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Tampa Bay Times

Here’s what it was like to be a gay student in a Florida high school in the ‘70s | Letters

Paradegoers carry a huge rainbow flag past city hall on Lakeside Avenue during a Cleveland Pride Parade.

What it was like then

Florida has a long history of persecuting gay students and teachers. Part of its culture is built on the abuses of the Johns Committee and later, Anita Bryant’s crusade of the 1970s. I see Florida’s “don’t say gay” law as a repetition of history. It attempts to erase a fundamental pillar of identity from thousands of students. I grew up in the Pinellas County school system. I go by Gale, but that isn’t my legal name. It’s Gay, and I changed it from the traumatic experience of coming out in a culture that persecuted its gay population for decades. As a teen, I understood that my sexual orientation differed from my peers. I was different. Hearing teachers and coaches use my given name was so intimidating that I changed it. In the ‘70s, high school was not a safe place for gays. I hid behind a name to survive homophobia and classmates’ bullying. Innocent people suffer when the dominant culture passes laws that annihilate fundamental aspects of personal identity. It is the responsibility of the people in power, and the voters, to stand up for gay citizens and strive toward inclusivity for all students and all families.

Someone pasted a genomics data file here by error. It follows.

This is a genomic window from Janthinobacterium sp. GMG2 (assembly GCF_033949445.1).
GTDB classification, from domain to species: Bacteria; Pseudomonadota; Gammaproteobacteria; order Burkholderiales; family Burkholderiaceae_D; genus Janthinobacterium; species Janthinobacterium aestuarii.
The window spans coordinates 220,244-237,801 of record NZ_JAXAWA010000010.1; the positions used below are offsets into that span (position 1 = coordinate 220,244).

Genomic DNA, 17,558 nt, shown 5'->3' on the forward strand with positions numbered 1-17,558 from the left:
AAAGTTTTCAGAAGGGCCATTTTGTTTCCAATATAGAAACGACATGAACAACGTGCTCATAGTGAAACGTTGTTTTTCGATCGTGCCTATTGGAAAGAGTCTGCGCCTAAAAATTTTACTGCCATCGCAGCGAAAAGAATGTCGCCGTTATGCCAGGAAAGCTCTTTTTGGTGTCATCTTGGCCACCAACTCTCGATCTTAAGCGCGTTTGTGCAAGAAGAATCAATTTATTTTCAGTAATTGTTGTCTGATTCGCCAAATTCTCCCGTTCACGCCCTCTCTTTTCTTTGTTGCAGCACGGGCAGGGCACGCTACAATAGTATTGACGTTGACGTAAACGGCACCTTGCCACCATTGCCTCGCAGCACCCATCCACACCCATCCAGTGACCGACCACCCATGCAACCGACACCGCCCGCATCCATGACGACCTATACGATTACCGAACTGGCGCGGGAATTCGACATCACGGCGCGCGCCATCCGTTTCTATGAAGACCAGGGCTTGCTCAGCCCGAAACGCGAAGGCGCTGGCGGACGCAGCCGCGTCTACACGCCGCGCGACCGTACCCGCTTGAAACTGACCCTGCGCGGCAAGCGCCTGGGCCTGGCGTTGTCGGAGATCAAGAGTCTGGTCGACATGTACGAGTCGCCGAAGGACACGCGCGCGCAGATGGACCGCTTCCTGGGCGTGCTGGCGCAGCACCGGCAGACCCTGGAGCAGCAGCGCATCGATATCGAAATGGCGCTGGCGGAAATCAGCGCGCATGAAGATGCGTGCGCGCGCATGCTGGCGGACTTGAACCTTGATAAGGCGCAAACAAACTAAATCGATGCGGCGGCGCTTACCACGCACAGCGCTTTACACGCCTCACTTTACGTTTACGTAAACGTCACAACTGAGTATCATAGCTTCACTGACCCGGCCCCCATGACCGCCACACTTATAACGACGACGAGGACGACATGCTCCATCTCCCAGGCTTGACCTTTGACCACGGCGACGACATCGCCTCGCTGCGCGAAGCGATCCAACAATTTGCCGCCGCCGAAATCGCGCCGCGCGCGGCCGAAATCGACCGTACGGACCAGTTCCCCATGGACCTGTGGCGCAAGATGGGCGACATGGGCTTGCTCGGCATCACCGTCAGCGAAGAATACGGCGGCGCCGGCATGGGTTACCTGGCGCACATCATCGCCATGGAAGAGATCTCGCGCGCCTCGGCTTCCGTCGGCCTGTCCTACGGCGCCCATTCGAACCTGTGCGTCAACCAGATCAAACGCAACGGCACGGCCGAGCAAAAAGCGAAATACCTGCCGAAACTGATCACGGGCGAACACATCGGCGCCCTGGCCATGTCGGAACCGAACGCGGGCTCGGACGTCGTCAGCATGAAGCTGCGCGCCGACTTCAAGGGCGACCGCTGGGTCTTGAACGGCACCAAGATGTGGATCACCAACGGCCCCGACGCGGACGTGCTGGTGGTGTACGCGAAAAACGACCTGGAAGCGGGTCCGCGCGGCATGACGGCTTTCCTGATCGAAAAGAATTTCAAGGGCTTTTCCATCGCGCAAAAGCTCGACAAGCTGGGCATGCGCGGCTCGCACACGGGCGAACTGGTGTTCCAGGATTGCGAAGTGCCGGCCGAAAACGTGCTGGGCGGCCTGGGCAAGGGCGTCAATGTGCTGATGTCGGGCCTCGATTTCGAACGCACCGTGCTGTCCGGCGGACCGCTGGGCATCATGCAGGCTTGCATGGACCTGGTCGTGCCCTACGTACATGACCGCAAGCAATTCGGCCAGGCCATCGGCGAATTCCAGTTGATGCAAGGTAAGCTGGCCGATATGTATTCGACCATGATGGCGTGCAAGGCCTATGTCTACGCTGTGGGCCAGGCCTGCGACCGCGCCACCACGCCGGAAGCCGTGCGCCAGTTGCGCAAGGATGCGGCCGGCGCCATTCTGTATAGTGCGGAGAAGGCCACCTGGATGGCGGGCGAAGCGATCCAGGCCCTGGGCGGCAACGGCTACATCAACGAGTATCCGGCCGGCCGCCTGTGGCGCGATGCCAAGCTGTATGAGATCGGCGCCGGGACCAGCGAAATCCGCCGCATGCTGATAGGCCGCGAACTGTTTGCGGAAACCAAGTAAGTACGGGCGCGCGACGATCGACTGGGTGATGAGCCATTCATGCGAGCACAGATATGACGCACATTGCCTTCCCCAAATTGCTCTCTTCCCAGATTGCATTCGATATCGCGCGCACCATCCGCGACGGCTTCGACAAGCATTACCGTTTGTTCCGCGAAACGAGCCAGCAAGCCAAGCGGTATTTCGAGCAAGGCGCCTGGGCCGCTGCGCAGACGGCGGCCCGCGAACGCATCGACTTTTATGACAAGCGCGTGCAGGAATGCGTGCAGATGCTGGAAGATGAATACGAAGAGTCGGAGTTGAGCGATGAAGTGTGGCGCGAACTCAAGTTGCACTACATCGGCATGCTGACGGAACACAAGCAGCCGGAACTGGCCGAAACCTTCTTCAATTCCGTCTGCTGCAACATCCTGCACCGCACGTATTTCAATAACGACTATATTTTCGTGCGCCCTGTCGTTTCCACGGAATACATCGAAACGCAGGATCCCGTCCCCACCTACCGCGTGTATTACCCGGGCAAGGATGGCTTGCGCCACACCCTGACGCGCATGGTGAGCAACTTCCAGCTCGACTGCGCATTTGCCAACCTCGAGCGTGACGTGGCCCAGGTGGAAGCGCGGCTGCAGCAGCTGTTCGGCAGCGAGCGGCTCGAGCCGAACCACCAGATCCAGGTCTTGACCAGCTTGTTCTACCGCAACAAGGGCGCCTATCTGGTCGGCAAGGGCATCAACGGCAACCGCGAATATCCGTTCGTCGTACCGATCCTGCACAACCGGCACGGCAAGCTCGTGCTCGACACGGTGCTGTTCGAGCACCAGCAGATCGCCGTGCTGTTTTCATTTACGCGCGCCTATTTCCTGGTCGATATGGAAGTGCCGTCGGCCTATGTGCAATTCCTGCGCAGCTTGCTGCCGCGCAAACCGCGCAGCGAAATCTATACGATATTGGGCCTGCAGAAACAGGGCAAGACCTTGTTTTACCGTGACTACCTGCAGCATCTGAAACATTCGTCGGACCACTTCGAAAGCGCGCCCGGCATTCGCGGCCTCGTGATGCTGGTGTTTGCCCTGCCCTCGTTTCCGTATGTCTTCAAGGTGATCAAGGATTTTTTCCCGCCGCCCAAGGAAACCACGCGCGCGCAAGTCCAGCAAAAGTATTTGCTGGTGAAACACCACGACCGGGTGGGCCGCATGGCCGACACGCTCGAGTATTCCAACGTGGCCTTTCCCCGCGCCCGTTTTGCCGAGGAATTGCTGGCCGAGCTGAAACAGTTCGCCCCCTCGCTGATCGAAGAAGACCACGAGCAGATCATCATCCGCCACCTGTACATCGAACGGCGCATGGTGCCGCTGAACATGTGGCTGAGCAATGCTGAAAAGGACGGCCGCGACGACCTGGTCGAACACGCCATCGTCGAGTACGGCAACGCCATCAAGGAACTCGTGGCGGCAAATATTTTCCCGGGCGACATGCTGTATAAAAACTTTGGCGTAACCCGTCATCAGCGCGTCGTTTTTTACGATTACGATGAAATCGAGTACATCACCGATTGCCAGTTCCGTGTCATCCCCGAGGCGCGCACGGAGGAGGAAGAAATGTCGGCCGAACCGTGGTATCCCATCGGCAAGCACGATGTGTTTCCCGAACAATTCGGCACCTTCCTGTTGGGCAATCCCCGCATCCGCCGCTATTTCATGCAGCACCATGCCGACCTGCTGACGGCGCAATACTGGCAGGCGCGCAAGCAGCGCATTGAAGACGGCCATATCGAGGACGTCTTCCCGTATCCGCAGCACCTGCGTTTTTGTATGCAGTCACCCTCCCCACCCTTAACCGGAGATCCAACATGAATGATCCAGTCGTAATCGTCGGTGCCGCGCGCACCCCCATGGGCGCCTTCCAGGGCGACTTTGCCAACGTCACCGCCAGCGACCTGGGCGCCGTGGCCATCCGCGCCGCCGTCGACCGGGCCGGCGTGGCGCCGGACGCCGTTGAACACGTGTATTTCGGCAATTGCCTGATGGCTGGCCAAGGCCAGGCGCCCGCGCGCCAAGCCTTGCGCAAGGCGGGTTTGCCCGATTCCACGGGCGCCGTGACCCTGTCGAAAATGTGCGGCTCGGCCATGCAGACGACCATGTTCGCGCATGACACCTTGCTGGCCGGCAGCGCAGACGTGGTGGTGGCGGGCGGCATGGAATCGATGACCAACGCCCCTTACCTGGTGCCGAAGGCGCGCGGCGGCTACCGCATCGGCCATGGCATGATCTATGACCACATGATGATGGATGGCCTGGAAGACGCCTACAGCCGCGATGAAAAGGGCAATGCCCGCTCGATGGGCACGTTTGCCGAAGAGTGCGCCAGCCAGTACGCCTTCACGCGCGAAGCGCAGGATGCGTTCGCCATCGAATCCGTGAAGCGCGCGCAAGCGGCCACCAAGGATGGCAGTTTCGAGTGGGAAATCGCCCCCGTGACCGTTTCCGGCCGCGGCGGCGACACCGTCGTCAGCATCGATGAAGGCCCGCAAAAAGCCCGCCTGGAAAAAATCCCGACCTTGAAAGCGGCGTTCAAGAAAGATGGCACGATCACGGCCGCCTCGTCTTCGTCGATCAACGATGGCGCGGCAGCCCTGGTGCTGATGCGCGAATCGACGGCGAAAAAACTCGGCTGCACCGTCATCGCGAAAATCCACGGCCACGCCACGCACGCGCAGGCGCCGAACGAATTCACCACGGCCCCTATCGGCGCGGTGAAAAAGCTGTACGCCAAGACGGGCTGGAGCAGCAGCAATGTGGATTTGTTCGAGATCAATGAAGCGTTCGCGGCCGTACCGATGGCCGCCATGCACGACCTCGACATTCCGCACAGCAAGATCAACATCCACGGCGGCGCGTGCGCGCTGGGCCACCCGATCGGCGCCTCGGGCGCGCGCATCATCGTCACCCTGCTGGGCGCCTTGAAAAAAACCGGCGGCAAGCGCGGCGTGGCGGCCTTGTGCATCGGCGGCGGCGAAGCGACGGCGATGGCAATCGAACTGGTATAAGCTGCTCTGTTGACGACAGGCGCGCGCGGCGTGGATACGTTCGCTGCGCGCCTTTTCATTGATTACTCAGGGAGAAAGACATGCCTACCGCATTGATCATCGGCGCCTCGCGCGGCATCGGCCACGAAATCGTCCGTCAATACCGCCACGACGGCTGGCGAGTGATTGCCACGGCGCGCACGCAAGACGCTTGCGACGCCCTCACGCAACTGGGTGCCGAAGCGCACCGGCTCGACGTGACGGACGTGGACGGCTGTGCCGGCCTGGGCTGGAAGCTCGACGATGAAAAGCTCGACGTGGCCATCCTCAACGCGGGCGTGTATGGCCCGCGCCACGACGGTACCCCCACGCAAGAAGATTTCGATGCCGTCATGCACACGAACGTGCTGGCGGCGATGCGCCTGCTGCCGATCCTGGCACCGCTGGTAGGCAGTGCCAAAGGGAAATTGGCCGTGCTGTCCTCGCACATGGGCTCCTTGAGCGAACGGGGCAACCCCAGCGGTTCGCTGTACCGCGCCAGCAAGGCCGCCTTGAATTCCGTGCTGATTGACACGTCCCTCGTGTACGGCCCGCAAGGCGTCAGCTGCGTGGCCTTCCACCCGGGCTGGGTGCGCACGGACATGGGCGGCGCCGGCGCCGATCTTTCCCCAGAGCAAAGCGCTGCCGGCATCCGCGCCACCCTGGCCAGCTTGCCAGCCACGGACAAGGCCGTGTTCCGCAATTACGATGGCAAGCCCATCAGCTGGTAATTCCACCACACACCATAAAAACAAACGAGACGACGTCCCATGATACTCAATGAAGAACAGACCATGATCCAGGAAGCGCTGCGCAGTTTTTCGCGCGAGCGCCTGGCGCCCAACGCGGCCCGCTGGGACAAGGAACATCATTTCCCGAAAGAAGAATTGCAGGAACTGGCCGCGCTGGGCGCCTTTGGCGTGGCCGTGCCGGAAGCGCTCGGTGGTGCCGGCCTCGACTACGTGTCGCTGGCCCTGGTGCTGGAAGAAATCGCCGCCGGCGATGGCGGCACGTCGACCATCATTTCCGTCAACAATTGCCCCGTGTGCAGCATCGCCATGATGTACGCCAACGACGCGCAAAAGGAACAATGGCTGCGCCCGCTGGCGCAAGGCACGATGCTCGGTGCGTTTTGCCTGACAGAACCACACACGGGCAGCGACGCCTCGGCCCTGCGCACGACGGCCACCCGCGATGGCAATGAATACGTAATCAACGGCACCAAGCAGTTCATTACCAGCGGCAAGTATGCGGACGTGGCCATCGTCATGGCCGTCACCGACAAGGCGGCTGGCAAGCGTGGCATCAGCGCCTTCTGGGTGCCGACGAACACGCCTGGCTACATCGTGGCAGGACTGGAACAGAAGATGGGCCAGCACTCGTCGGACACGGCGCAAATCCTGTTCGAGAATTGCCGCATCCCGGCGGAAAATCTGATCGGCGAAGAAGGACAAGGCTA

Gale Massey, St. Petersburg

Let me teach where he does

Eyes open | Column, Jan. 25

Can I please teach at the same school as Chris Fulton? I’d love to be where this man is educating our students. I am a new teacher, holding a temporary certificate and am now taking classes to get my permanent certificate. Fulton is correct. Kids do ask hard questions. Our governor should come teach a class or two. He should start off as I did, put in a classroom at a disciplinary school and being given very little information on how to handle them. The questions I was asked the first day ranged from, “What kind of a gun do you own?” to “Are you gay since you are not married?” These questions were from 12- and 13-years-olds.

Anneliese Meier, Tampa

He got it right

Eyes open | Column, Jan. 25

Pinellas high school teacher Chris Fulton’s commentary was spot on. As a fan of columnist Daniel Ruth, I appreciate thoughtful and pointed columns that make you think and give you a chuckle along the way. Ruth is still No. 1 in my book but Mr. Fulton is coming in a close second. Kudos all around.

Bob Hastings, Land O’ lakes

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